During President Xi’s meetings with Vladimir Putin this week, they signed a ‘no limits’ agreement on their cooperation, prioritizing economic and political partnership. The two issued a joint statement regarding the war in Ukraine stating that both are against states damaging the security of other states and in order to resolve the conflict it is necessary to prevent the formation of bloc confrontation and actions that would fuel the fire and lead to the nuclear war. They see the only sustainable resolution to the conflict is responsible dialogue through peace talks. The trip was concluded with Xi inviting Putin to the third Belt and Road Forum for International Cooperation.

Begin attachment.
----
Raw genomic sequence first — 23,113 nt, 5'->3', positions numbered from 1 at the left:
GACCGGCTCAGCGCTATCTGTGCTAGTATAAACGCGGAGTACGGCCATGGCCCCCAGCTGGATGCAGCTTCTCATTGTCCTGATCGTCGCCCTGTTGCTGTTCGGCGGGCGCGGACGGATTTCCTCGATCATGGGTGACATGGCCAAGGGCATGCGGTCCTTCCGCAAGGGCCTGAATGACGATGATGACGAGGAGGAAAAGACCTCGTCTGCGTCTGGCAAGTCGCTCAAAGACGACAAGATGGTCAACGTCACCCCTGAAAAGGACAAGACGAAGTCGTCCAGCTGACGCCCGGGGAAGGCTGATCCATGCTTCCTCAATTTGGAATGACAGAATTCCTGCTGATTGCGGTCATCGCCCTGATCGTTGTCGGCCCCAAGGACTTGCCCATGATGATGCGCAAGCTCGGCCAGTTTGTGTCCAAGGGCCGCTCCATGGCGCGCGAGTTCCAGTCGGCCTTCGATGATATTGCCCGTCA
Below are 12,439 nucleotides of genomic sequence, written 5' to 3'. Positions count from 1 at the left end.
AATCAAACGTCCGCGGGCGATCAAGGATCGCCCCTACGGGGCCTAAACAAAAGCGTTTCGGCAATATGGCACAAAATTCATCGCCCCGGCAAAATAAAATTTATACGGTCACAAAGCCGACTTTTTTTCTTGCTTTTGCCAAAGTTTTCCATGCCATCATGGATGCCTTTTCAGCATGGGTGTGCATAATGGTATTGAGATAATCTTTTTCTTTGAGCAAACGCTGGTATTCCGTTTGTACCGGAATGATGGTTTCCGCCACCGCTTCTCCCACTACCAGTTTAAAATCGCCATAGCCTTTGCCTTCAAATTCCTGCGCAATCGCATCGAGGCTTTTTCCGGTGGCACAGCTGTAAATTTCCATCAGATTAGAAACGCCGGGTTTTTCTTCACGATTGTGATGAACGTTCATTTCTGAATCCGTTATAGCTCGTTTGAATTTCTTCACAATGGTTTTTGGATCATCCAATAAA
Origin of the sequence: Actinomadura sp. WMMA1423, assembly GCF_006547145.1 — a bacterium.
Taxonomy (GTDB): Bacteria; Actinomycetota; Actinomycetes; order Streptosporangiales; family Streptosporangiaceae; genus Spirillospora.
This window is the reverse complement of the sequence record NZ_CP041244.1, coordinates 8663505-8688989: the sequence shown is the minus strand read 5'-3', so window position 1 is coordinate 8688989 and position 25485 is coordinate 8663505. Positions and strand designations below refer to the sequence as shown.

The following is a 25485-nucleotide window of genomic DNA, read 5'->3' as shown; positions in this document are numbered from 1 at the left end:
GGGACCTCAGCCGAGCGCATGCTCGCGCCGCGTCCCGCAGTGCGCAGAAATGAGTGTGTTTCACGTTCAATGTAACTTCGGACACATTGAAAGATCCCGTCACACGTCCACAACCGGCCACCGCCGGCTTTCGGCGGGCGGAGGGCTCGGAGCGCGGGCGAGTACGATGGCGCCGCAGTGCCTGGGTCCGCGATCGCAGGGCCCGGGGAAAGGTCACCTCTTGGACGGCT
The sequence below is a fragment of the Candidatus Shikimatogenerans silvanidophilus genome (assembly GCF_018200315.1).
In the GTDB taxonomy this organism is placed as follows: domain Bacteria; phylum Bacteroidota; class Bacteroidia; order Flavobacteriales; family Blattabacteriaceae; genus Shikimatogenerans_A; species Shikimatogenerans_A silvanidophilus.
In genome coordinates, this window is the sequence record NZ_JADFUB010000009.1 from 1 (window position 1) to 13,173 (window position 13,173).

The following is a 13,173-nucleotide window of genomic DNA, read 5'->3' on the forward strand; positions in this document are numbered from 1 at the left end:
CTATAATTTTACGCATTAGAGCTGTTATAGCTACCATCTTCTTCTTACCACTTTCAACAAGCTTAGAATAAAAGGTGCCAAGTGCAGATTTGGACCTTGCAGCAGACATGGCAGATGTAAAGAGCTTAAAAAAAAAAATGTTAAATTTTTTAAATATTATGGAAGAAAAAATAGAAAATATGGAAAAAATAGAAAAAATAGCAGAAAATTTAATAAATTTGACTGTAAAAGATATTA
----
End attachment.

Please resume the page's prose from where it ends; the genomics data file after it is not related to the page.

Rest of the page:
Hong Kong pro-democracy activist and former leader of the Hong Kong Alliance, Albert Ho, was arrested after being out on bail for medical treatment. Ho had previously been charged with inciting subversion under the national security law. Ho was arrested at home on charges of allegedly “interfering with a witness” for his history of activism with the Hong Kong alliance.
Dozens of conservative Muslim protestors marched to protest Israel’s first-ever participation in the FIFA World Cup Under-20 in Indonesia. Waving white flags bearing the Islamic declaration of faith along with Indonesian and Palestinian flags, more than 100 demonstrators filled a major thoroughfare in downtown Jakarta. Indonesia does not have formal diplomatic relations with Israel and has historically been a strong supporter of Palestinians.